The joys and perils of being lost in your late 20s and early 30s, the familiar obstacle for many and the premise for the new Kristen Bell-starring The Lifeguard.

Bell plays Leigh London, a New York reporter who leaves her big city life to move back to her family’s Connecticut home in an attempt to reconnect with herself, her past and her future. Co-starring Martin Starr (Freaks and Geeks, Party Down), the film is directed by Liz W. Garcia (who also wrote the film) and is currently available as a VOD title. The Lifeguard will see cinema release August 30th.

You can watch the trailer above and a short clip from the movie below.

Clip:

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Film, Sight & Sound, Trailers

WATCH: CBGB trailer

One of rock n’ roll’s most legendary clubs is getting the big screen treatment, and the first trailer for it has now made its way online. CBGB is the story of Hilly Kristal’s famed CBGB nightclub that vaunted to fame a gamut of punk, rock and blues bands through its history. Starring Alan Rickman as Kristal, the movie is a historical record of the names and acts that came through and made CBGB’s home- including Blondie, The Ramones, Talking Heads, Iggy Pop and Patty Smith.

While their music is featured, we get to see the Hollywoodized renditions of these noted characters, including Watchmen star Malin Akerman as Debbie Harry, Joel David Moore as Joey Ramone, Mickey Summer as Patti Smith and Foo Fighters’ drummer Taylor Hawkins as Iggy Pop.

Check out the trailer:
http://c.brightcove.com/services/viewer/federated_f9?isVid=1&isUI=1

This movie is either going to be really good, or really bad. As someone who has seen the fair share of CBGB-related documentaries, it feels as though the true historical legacy of the club and the bands will always be more interesting than a film version. The last one we saw, Burning Down the House: The Story of CBGB, was pretty good.

After much fanfare, the club closed its doors in 2006. If you’re wondering what the place is now, here is a photo we snapped in June of 2012 while we were hanging in the bowels of the Bowery. This photo makes us very sad.

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Baseball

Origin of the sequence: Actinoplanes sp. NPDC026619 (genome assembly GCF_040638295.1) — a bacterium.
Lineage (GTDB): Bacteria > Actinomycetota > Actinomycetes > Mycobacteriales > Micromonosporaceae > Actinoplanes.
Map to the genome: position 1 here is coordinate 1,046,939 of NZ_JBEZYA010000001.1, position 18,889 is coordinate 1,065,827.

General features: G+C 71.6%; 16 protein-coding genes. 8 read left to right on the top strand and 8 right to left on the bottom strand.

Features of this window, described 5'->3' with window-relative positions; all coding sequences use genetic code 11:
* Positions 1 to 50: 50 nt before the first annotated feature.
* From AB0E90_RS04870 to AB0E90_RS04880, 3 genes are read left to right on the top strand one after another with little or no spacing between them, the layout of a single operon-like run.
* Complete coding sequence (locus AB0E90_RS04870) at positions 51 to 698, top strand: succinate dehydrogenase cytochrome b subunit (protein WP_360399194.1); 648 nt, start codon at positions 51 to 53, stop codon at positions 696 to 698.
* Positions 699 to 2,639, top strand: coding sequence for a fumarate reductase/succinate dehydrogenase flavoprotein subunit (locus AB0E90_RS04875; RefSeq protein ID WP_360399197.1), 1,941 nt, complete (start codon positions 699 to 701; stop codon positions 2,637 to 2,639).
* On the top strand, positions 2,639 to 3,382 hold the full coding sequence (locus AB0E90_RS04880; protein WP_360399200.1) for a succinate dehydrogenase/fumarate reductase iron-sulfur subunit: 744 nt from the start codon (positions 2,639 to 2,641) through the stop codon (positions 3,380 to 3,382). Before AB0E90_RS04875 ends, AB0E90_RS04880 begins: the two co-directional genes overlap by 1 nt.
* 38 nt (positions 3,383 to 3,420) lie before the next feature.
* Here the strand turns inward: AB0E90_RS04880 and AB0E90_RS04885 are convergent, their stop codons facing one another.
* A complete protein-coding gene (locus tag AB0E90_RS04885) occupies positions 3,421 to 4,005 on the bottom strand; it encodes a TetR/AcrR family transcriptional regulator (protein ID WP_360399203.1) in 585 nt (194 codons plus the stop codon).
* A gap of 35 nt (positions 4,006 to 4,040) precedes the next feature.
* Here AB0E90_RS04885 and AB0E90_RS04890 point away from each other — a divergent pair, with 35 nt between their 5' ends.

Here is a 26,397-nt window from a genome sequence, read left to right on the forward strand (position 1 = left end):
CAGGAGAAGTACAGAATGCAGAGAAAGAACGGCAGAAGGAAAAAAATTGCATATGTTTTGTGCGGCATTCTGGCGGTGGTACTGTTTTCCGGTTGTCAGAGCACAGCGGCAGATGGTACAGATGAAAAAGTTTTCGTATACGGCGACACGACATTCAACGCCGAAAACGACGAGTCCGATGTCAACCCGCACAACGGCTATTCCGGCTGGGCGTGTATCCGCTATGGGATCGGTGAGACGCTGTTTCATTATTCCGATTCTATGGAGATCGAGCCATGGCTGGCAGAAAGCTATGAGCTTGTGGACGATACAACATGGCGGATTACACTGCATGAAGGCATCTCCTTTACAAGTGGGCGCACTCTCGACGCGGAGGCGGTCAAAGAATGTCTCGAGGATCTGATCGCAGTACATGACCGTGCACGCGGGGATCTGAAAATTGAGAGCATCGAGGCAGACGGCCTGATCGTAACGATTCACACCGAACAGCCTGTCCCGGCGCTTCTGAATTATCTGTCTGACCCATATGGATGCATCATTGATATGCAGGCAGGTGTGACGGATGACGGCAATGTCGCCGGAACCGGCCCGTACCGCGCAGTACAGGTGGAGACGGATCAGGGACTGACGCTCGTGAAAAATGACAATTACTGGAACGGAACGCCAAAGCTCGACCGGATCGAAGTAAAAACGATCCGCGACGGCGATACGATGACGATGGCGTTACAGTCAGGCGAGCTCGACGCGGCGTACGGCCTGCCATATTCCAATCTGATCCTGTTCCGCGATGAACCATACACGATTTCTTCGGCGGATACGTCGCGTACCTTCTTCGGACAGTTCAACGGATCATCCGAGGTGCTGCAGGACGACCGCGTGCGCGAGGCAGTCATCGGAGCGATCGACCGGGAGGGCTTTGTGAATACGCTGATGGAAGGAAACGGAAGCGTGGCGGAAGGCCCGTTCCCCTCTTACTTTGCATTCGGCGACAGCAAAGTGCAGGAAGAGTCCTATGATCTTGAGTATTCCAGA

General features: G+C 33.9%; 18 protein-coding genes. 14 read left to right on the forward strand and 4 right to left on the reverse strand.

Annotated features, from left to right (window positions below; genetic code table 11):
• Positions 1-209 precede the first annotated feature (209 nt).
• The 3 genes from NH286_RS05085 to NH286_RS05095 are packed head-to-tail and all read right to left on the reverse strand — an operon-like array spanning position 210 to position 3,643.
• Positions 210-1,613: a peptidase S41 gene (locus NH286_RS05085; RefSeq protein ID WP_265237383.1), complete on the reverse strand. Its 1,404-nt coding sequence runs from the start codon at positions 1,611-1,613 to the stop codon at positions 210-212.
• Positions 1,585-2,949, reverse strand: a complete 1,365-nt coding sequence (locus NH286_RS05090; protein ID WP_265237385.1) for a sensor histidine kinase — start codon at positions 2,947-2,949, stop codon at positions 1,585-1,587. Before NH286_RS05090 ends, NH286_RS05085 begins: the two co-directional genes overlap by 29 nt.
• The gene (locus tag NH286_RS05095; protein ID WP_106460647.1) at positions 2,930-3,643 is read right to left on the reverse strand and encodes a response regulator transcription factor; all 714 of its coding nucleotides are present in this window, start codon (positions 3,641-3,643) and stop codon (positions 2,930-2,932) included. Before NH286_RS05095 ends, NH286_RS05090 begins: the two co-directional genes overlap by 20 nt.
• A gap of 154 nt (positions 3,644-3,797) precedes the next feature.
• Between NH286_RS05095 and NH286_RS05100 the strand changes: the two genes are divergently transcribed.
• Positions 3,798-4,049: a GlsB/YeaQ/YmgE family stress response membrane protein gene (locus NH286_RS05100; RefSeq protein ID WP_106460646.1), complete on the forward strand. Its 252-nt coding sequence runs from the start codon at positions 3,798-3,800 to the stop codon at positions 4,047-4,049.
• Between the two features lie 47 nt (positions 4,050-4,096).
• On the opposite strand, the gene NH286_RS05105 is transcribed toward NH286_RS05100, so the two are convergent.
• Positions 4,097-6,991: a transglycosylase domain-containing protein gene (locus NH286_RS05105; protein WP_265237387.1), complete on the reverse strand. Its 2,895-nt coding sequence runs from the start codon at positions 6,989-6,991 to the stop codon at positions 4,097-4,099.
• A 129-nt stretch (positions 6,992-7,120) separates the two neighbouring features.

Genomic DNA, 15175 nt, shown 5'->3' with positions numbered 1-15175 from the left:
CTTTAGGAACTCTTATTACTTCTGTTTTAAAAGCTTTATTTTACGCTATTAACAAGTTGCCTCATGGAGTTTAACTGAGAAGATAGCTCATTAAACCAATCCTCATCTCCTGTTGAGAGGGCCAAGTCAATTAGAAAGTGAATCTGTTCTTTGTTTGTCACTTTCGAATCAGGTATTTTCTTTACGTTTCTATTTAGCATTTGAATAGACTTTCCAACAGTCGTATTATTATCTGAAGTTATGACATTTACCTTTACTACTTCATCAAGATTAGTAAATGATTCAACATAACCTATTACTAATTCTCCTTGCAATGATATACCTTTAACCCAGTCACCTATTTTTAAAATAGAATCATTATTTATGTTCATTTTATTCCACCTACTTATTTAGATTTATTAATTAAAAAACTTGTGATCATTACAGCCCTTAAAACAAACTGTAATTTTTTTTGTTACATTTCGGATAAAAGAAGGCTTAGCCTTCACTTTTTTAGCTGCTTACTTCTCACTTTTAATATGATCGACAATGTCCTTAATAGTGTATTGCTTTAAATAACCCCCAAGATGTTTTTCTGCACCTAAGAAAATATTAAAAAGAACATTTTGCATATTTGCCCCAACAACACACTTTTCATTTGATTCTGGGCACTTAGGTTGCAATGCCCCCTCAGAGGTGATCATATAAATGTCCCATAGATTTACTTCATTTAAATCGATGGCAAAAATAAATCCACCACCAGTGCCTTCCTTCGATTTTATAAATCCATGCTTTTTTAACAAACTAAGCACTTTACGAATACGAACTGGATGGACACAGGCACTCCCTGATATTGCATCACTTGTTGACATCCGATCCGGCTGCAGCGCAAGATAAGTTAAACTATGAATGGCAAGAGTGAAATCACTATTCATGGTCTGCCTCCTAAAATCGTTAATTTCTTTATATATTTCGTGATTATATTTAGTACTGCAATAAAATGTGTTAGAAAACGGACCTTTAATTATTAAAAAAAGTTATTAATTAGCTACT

Silver Lining Playbooks: Carlos Gomez, Jean Segura tabbed for All-Star berth

Jean Segura: One of the bright spots for the Brewers this year.

Jean Segura: One of the bright spots for the Brewers this year.

 

It’s been one of those years for the Milwaukee Brewers. The kind that seem to go on forever with every possible disastrous turn of events sinking the team lower and lower into the depth’s of season’s despair. The latest, Johnny Hellweg’s pitiful ERA, is just another layer in the crap cake that’s being served at Miller Park this year. It’s hard to put too much on Hellweg however, the poor kid’s being thrown into the deep end with little or no support, but there’s little forgiving a 12.79 ERA through two starts. Yet, you can’t really put it all on the kid’s shoulders. Fielding errors in the last few games (with plenty of blame to go around- Segura, Ramirez) have added to the team’s lack of run production. Without Ryan Braun in the lineup, Ramirez on shaky knees, and no Corey Hart for the season, much of the hitting production has been left up to the likes of Carlos Gomez, Jean Segura, Nori Aoki and a round robin of youngsters yoyo-ing up and down from Triple-A Nashville (Josh Prince, Caleb Gindl, Scooter Gennett). The Brewers need more from the Jonathan Lucroy and Rickie Weeks, otherwise waiting around for guys like Yuni Betancourt and Juan Francisco to hit big means we’ll probably be waiting for a long, long time.

Then there’s the mediocre pitching all around. It seems that every time you tune in, Kyle Lohse is struggling, or John Axford stinks again, and lately, Hellweg getting knocked out of games early. A feared pitching rotation it is not. Silver lining? Both Carlos Gomez and Jean Segura were picked to represent the club at the All-Star Game. It’s not much but both have been putting in the hard yards and have kept afloat a struggling ball club. Carlos Gomez has been fielding a few beauties lately and Segura’s play at the plate has been significant.

Long season’s are part of every club’s cycle. 2013 will be a season to forget in Milwaukee but there’s still the opportunity for some of the youngsters to get in a few games and build on some promising futures. The Brewers could nab themselves some decent draft picks come next draft, so the team will continue to get some young legs in. It wasn’t long ago the Brewers were plying their trade in the NLCS (just two years ago), and in time and continued play from the likes of Gomez and Segura, Miller Park will be home to important games again. Just not this year.

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Sight & Sound, Trailers

Watch the trailer for the Coen Brothers’ Inside Llewyn Davis

The Brothers Coen get folksy in their latest flick, Inside Llewyn Davis. Aside from being difficult to spell, the film features some finely tuned stringed music, as well as the acting chops of John Goodman, Carey Mulligan, Garrett Hedlund and Oscar Isaac. Justin Timberlake is also in the film.